In the late 1980s there was a financial crisis in Torah education in Los Angeles, centered particularly at the largest yeshiva in that generally affluent community. This school and several others were behind in payroll and increased pressure was put on parents. The suggestion was made that kollel wives should pawn their wedding rings and that families that receive scholarship assistance be required to take out additional mortgages on their homes or agree to have a lien placed on their homes equal to the amount of scholarship assistance that had been provided. If the homes were sold, the institutions would recoup the scholarship assistance provided years before. This unprecedented approach received rabbinical approval. I strongly protested to the roshei yeshiva of Torah Umesorah, pleading that what Rav Aharon had taught us was being betrayed.
I was not successful.
The damage was done and a new attitude took root in too many communities and too many schools. What happened was dynamic, meaning that this departure from previous approaches inevitably expanded in its untoward consequences. In truth, chassidic schools in the main have a more caring or benevolent approach to scholarship assistance, as they rely substantially on fundraising, primarily within the groups sponsoring the schools. There are yeshiva-world schools that remain faithful to the standard set by Rav Aharon. Regrettably, however, there are many yeshivas and day schools that have embraced harsh policies.
Even greater damage has been inflicted on outreach schools and, more generally, on the kiruv movement. The abandonment of basic Torah education has inevitably encompassed those schools that reach out to and educate children from homes that are not Orthodox. What I constantly hear from those who struggle to maintain kiruv schools is that “no one cares.”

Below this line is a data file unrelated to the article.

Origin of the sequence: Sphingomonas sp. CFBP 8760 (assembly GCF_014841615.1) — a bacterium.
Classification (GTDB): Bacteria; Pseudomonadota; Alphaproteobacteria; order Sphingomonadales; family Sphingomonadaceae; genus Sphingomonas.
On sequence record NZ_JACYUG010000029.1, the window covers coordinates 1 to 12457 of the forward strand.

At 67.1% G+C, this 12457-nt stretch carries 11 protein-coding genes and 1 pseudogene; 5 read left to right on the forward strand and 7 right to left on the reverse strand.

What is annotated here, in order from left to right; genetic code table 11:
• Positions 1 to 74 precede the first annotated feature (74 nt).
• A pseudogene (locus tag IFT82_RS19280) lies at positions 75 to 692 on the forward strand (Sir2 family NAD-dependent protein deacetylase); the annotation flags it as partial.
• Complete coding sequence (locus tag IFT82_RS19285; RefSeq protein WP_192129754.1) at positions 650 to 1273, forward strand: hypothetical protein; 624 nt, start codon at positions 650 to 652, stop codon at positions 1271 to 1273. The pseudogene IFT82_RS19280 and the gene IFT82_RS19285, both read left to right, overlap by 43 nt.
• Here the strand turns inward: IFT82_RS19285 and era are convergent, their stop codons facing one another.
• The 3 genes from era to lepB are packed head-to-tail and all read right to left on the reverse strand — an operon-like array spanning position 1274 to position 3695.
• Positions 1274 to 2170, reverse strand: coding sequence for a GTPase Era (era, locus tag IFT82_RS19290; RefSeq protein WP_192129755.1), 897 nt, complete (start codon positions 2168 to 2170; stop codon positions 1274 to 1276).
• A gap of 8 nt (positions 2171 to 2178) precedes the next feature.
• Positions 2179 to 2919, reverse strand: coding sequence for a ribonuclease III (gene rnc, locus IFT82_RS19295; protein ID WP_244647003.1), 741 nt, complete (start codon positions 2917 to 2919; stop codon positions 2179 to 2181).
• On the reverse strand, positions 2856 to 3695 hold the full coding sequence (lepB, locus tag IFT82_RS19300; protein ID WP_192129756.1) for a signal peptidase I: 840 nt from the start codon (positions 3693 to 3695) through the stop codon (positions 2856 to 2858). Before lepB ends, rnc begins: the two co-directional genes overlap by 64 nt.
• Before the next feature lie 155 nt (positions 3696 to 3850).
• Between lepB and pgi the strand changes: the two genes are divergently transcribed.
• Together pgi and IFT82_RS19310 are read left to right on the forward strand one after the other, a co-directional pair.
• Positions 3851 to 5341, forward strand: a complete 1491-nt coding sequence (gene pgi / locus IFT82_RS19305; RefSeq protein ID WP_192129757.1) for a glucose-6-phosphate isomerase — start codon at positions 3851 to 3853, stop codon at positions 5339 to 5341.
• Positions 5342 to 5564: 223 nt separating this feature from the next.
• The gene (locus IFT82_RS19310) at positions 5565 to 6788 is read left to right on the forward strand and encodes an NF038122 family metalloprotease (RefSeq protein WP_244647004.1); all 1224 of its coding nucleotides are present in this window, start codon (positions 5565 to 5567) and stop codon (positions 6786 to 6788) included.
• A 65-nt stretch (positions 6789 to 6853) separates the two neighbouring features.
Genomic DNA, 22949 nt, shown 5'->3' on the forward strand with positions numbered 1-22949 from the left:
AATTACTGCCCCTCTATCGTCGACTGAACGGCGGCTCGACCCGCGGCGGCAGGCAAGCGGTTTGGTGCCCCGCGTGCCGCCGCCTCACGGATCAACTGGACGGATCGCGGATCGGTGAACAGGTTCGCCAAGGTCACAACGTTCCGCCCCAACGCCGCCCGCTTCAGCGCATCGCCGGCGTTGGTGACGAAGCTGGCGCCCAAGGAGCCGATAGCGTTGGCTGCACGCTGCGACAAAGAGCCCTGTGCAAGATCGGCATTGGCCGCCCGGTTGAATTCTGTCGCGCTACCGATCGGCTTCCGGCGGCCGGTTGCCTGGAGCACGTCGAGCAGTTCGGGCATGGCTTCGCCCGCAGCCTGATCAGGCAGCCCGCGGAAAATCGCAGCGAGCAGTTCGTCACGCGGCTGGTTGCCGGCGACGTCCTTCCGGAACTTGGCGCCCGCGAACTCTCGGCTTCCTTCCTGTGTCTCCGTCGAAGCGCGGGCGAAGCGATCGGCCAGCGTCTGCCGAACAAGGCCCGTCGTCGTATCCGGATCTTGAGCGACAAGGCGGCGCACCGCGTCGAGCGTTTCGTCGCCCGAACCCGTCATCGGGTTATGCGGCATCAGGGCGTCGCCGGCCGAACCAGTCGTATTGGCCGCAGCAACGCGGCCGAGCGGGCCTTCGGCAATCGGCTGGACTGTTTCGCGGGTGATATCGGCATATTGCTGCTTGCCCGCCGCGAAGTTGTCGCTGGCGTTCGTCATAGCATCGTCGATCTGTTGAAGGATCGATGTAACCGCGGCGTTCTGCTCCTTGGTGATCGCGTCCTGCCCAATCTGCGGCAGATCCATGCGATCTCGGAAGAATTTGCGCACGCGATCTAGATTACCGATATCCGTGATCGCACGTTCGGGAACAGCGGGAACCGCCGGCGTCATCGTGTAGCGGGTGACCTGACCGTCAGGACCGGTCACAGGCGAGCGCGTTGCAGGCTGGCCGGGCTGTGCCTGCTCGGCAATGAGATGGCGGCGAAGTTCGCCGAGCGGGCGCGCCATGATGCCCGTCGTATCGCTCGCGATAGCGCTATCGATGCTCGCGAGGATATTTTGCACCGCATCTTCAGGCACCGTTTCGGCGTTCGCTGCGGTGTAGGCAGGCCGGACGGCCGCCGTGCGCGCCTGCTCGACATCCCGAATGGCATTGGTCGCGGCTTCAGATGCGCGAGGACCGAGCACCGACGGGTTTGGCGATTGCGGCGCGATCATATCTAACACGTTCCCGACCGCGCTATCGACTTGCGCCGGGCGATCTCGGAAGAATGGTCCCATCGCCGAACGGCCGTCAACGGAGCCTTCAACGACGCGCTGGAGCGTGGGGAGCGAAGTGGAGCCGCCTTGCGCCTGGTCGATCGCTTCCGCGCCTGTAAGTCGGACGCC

We need just reflect on what happens each September at many yeshivas and day schools as a new school year opens. Children who are eager to join their classmates are not admitted. At many schools there is the egregious wrong, even cruelty, of withholding report cards because parents are behind in tuition payments.
I do not come here to defend the parents. I write to express caring about the children who are always innocent. They are to suffer? How can this square with what Rav Aharon taught us? How can it square with our values and teachings as a religious people? Hurting children is not what Rav Aharon taught us. I recognize from an abundance of experience that schools are confronted by harsh economic realities. Whatever they are, children must not be made the victim.
We are at the fiftieth yahrzeit of this towering man. It is appropriate to commemorate the occasion, to speak about his genius and his accomplishments. But this is an occasion that should also challenge us and impel us to strive for more. We must reflect on whether we are sufficiently faithful to his example, the example being our obligation to support basic Torah chinuch. This obligation inherently means that Torah chinuch at any level is never a consumer product. It is always a communal responsibility.
About the Author: Dr. Marvin Schick is president of the Rabbi Jacob Joseph School. He has been actively engaged in Jewish communal life for more than sixty years.